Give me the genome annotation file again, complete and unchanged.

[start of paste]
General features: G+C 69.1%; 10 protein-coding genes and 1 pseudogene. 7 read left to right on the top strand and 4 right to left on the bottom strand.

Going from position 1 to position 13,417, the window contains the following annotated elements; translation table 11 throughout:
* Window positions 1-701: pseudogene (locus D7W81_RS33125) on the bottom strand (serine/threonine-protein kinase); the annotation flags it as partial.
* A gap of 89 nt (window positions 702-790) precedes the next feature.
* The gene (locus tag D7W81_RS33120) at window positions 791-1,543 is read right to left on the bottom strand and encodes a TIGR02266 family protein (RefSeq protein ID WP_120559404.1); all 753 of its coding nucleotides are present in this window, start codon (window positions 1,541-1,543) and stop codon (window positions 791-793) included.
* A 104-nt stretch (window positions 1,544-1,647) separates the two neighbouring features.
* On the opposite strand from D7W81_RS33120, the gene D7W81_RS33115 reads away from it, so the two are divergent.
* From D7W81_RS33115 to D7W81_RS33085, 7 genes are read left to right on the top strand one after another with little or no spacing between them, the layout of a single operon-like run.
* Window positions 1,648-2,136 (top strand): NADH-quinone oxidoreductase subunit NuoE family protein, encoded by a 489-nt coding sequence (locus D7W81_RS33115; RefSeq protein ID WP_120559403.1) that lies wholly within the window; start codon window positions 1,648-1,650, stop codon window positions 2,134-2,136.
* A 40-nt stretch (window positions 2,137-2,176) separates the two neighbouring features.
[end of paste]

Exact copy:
General features: G+C 69.1%; 10 protein-coding genes and 1 pseudogene. 7 read left to right on the top strand and 4 right to left on the bottom strand.

Going from position 1 to position 13,417, the window contains the following annotated elements; translation table 11 throughout:
* Window positions 1-701: pseudogene (locus D7W81_RS33125) on the bottom strand (serine/threonine-protein kinase); the annotation flags it as partial.
* A gap of 89 nt (window positions 702-790) precedes the next feature.
* The gene (locus tag D7W81_RS33120) at window positions 791-1,543 is read right to left on the bottom strand and encodes a TIGR02266 family protein (RefSeq protein ID WP_120559404.1); all 753 of its coding nucleotides are present in this window, start codon (window positions 1,541-1,543) and stop codon (window positions 791-793) included.
* A 104-nt stretch (window positions 1,544-1,647) separates the two neighbouring features.
* On the opposite strand from D7W81_RS33120, the gene D7W81_RS33115 reads away from it, so the two are divergent.
* From D7W81_RS33115 to D7W81_RS33085, 7 genes are read left to right on the top strand one after another with little or no spacing between them, the layout of a single operon-like run.
* Window positions 1,648-2,136 (top strand): NADH-quinone oxidoreductase subunit NuoE family protein, encoded by a 489-nt coding sequence (locus D7W81_RS33115; RefSeq protein ID WP_120559403.1) that lies wholly within the window; start codon window positions 1,648-1,650, stop codon window positions 2,134-2,136.
* A 40-nt stretch (window positions 2,137-2,176) separates the two neighbouring features.